Acer wardii W.W. Sm.

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New Trees

Genus

Other species in genus

Glossary

section
(sect.) Subdivision of a genus.

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New Trees

Shrub or tree 5–10 m. Bark light or dark grey, somewhat rough with inconspicuous stripes. Branchlets reddish purple, slender, glabrous. Leaves deciduous, papery, 7–9 × 6–8 cm, palmately three-lobed, lobes half to two-thirds of the length, upper surface shiny and glabrous, lower surface usually glabrous, margins serru late, apex elongated, caudate to acuminate; petiole 3–5 cm long, slender, glabrous. Inflorescence terminal (and lateral), paniculate to racemose, slender with conspicuous bracts. Flowers 5-merous, staminate or hermaphrodite; sepals reflexed, linear to oblong, petals linear to oblong, purple, stamens 8–10, inserted in centre of nectar disc. Samaras 2.2–2.5 cm long, purplish yellow, wings spreading obtusely. Flowering May, fruiting September (China). Van Gelderen et al. 1994, Xu et al. 2008. Distribution CHINA: eastern Xizang, northwest Yunnan; INDIA: Arunachal Pradesh, Assam (?); MYANMAR. Habitat Alpine forest between 2400 and 3600 m asl. USDA Hardiness Zone 7–8. Conservation status Not evaluated. Illustration NT4, NT113. Cross-references B199, K109.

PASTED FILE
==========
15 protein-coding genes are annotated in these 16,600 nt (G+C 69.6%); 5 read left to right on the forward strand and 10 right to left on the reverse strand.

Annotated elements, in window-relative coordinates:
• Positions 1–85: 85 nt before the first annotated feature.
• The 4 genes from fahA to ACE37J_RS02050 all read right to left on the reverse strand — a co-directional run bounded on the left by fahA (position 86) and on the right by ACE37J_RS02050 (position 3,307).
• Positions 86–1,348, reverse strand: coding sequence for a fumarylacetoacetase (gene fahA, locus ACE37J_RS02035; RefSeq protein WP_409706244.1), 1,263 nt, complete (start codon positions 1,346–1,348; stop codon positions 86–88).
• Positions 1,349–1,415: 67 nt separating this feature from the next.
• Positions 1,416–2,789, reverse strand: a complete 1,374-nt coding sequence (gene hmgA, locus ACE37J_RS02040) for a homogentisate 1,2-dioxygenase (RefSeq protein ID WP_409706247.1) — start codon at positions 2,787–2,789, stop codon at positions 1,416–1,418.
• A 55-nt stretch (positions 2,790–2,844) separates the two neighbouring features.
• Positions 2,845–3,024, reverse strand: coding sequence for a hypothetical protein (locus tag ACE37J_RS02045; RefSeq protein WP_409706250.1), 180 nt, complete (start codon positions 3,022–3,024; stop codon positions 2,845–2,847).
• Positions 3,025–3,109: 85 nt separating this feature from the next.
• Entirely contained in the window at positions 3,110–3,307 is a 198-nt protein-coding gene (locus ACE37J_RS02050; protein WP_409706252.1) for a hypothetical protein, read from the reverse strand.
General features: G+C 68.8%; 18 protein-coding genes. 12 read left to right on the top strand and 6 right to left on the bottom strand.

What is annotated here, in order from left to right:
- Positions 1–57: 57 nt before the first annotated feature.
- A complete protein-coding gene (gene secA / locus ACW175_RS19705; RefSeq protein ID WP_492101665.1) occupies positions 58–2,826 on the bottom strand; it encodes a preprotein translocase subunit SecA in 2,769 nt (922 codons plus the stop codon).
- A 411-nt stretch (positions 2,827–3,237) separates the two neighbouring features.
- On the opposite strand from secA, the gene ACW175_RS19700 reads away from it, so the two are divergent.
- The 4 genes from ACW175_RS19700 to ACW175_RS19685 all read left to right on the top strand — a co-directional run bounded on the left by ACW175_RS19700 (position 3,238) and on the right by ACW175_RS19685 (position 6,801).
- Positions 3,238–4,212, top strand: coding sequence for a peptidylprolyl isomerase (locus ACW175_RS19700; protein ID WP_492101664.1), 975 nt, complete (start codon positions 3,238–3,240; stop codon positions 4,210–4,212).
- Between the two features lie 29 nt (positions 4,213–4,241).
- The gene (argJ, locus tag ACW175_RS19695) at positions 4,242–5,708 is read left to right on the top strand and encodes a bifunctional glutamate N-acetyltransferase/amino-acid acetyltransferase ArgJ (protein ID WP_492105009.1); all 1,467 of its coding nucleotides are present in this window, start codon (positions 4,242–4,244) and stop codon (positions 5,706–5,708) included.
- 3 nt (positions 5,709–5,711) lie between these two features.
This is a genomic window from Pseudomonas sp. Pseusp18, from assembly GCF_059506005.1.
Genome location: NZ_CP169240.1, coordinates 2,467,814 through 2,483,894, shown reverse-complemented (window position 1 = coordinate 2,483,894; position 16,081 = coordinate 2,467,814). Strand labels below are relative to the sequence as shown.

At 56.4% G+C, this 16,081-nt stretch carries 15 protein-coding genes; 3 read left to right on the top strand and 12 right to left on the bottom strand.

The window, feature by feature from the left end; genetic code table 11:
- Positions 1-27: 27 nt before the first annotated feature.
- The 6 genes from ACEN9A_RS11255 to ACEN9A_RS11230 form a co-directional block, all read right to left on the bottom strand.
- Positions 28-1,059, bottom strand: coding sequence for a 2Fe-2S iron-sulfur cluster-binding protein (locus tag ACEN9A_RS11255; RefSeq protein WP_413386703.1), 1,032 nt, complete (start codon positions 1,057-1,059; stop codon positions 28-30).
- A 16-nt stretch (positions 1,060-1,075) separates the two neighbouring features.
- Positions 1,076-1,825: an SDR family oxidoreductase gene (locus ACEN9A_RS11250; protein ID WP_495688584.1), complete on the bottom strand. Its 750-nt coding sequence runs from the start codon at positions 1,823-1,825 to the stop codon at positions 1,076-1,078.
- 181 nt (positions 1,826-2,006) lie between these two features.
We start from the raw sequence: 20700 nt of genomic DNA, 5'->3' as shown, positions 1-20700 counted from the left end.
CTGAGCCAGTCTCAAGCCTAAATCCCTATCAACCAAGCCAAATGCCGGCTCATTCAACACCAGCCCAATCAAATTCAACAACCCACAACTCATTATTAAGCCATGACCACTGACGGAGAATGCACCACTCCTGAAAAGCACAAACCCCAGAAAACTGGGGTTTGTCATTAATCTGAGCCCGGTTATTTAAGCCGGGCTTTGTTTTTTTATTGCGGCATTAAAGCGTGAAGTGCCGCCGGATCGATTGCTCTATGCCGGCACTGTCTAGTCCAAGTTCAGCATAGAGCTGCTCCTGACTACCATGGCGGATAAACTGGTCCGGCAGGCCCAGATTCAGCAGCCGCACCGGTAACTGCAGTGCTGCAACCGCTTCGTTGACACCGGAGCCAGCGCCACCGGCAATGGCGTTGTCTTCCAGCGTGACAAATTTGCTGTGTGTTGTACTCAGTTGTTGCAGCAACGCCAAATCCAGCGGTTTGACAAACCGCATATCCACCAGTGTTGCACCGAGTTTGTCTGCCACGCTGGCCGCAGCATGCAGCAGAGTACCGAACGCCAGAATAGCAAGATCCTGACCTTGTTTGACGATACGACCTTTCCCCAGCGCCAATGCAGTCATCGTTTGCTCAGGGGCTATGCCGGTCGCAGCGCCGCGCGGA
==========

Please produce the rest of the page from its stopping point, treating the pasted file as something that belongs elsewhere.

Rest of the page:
Discovered by Frank Kingdon-Ward in 1914, but introduced by George Forrest, this interesting species was placed in its own section by de Jong (van Gelderen et al. 1994). For decades it was represented in cultivation by a single tree at Trewithen in

Cornwall, but this was killed in the famously cold winter of 1962–1963, and although a cutting was reported to have been rooted from it (Bean 1976a), no specimens seem to have persisted. In recent years it has been reintroduced from western Yunnan, and young plants are now in cultivation at Tregrehan. It is evidently well adapted to its extremely wet native habitat, having long drip-tips on each of the three lobes of the leaves. The young plants have red shoots and a green main stem, and the mature tree is said to have a very ornamental weeping habit (Hudson 2004). How hardy these plants will be remains to be seen. In the Mishmi Hills of Arunachal Pradesh it forms thickets of shoots arising as suckers from the roots of older trees (M. Wickenden, pers. comm. 2007).

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